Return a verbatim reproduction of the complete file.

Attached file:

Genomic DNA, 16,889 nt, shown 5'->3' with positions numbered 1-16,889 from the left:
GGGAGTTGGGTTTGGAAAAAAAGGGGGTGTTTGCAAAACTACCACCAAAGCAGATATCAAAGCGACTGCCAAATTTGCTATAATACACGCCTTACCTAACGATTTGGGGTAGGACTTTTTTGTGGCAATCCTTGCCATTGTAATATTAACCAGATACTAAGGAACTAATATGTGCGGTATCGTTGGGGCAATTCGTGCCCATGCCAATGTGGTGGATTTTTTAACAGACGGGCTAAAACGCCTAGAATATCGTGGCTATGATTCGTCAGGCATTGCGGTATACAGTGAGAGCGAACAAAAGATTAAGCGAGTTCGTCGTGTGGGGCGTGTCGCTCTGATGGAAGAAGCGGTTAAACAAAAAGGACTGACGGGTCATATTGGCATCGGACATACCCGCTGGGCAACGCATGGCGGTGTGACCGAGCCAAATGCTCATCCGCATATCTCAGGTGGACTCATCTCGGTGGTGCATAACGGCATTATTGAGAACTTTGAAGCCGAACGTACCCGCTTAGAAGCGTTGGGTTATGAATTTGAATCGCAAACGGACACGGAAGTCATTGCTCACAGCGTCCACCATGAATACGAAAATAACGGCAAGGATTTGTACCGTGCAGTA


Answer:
Genomic DNA, 16,889 nt, shown 5'->3' with positions numbered 1-16,889 from the left:
GGGAGTTGGGTTTGGAAAAAAAGGGGGTGTTTGCAAAACTACCACCAAAGCAGATATCAAAGCGACTGCCAAATTTGCTATAATACACGCCTTACCTAACGATTTGGGGTAGGACTTTTTTGTGGCAATCCTTGCCATTGTAATATTAACCAGATACTAAGGAACTAATATGTGCGGTATCGTTGGGGCAATTCGTGCCCATGCCAATGTGGTGGATTTTTTAACAGACGGGCTAAAACGCCTAGAATATCGTGGCTATGATTCGTCAGGCATTGCGGTATACAGTGAGAGCGAACAAAAGATTAAGCGAGTTCGTCGTGTGGGGCGTGTCGCTCTGATGGAAGAAGCGGTTAAACAAAAAGGACTGACGGGTCATATTGGCATCGGACATACCCGCTGGGCAACGCATGGCGGTGTGACCGAGCCAAATGCTCATCCGCATATCTCAGGTGGACTCATCTCGGTGGTGCATAACGGCATTATTGAGAACTTTGAAGCCGAACGTACCCGCTTAGAAGCGTTGGGTTATGAATTTGAATCGCAAACGGACACGGAAGTCATTGCTCACAGCGTCCACCATGAATACGAAAATAACGGCAAGGATTTGTACCGTGCAGTA